Stop funding academic flying!
 

Richard Parncutt 

June 2020

rp

It's time for universities to stop funding academic flying. If scholars and researchers want to fly to an academic conference, they should pay for the trip themselves. University funding should be confined to conferences reached by surface transport, and virtual participation in more distant conferences. If money is saved by no longer financing flying, it should be spent on scholarships and fellowships for young researchers.

At first sight, this may seem like a radical proposal. But given what we now know about the contribution of aviation to climate change, it's hard to imagine any other reasonable solution.

Anthropogenic climate change as an existential threat


The increase in global mean surface temperature due to human emissions is so far about +1°C. The consequences are well-known. They include:

rising sea levels, glacial melt, shifting climate zones, vegetation zones and habitats, stronger or more frequent forest fires, changed occurrence of precipitation, stronger or more frequent extreme weather events such as floods, storms and droughts, spread of parasites and tropical diseases as well as environmental refugees (Wikipedia, “Consequences of global warming ")

If global greenhouse gas emissions do not decrease significantly in the next few years, the CO2 budget for long-term warming of +1.5°C will be exhausted before 2030 (Millar et al., 2017; Tokarska & Gillett, 2018). Warming of +2°C will more than double the effect of +1°C (non-linearity; Friedrich et al., 2016). According to the IPCC (Masson-Delmotte et al., 2018), the consequences of +2°C relative to 1.5°C include:

Direct weather impacts: extreme temperatures, heatwaves, flooding, drought, cyclones;
Oceans: rising sea levels, temperature, acidity; dying coral reefs;
Aquatic life: irreversible impacts on biodiversity and ecosystems (extinctions), habitat, reproduction, disease, invasive species, coral bleaching;
Terrestrial life: range of insects, plants, vertebrates, degradation of high-latitude tundra & boreal forests, thawing of permafrost;
For humans: effects on health, food security, water supply, military security, economic growth;  heat-related and ozone-related mortality; spread of vector-borne diseases (malaria, dengue fever);  yields of maize, rice, wheat, soy; quality of rice and wheat; effects on livestock (feed quality, diseases, water resource availability).


We should be most concerned about human rights -- especially, the right to life. A temperature increase of +2°C is likely to cause around one billion premature human deaths in the long term (Parncutt, 2019). Poorer countries that contribute little to global emissions tend to be more vulnerable.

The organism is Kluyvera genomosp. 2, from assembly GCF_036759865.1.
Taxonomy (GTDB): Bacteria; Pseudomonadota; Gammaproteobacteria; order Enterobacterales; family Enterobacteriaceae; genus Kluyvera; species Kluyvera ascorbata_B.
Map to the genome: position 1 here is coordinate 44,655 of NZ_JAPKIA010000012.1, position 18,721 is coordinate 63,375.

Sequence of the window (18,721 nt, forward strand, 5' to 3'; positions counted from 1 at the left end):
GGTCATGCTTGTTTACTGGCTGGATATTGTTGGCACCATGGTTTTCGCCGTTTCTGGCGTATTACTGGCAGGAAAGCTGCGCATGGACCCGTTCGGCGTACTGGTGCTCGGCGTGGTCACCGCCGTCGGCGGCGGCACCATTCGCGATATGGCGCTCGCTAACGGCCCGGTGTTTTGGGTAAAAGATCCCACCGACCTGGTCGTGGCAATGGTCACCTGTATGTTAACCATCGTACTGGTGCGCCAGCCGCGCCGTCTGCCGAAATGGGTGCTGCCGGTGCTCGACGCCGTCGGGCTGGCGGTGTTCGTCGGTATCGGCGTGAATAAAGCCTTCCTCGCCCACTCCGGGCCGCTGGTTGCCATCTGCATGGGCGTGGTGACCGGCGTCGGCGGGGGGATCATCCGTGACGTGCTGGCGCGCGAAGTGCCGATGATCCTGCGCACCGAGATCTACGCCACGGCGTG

A temperature increase of +2°C will also cause about 1/6 of all species to become extinct (Román-Palacios & Wiens, 2020; Urban, 2015).

Clearly, deep changes are urgently necessary. The entire global economy must switch to renewable sources of energy. Social and economic development must be decoupled from greenhouse gas emissions. Individuals with a high carbon footprint must significantly reduce it. By "must" I mean "must" in the strongest possible sense: the only long-term alternative is human self-destruction.

The role of universities

An intercontinental flight (round trip, economy) generates more CO2 than a typical car in one year (approx. 4t CO2; atmosfair.de). According to the European Environmental Agency (EEA), a flight within Europe generates 2 to 20 times more CO2 per person than a corresponding bus or train journey. For example, flying from Graz to Frankfurt or from Graz to Milan in economy class typically produces 6-7 times more greenhouse gas emissions than taking the train (Hölbling, 2020). On this basis, it is not surprising that between 1/3 and 1/2 of the CO2 produced by universities is from flying (Achieve et al., 2013; ETH Zurich, 2019; Hölbling, 2020). A similar proportion of the personal carbon footprint of a typical academic is from flying.

The right of academics to fly to conferences is surely insignificant relative to the right of children and future generations to inherit a world worth living in. While academics may have legitimate expectations about their personal or professional development (Meyer & Sanklecha, 2014), the right to life of a billion people is probably incomparably more important (Parncutt & Seither-Preisler, 2019). The easiest solution is to avoid flying completely (Baer, 2019; Grant, 2018) or to fly only in crucially important, exceptional cases (cf. Langin, 2019). Instead, we can develop new virtual forms of communication such as those tried out by many colleages during the corona crisis: virtual conferences, conventional conferences with additional virtual participation and virtual socializing, and multi-hub semi-virtual conferences (Parncutt et al., 2019).

Whereas these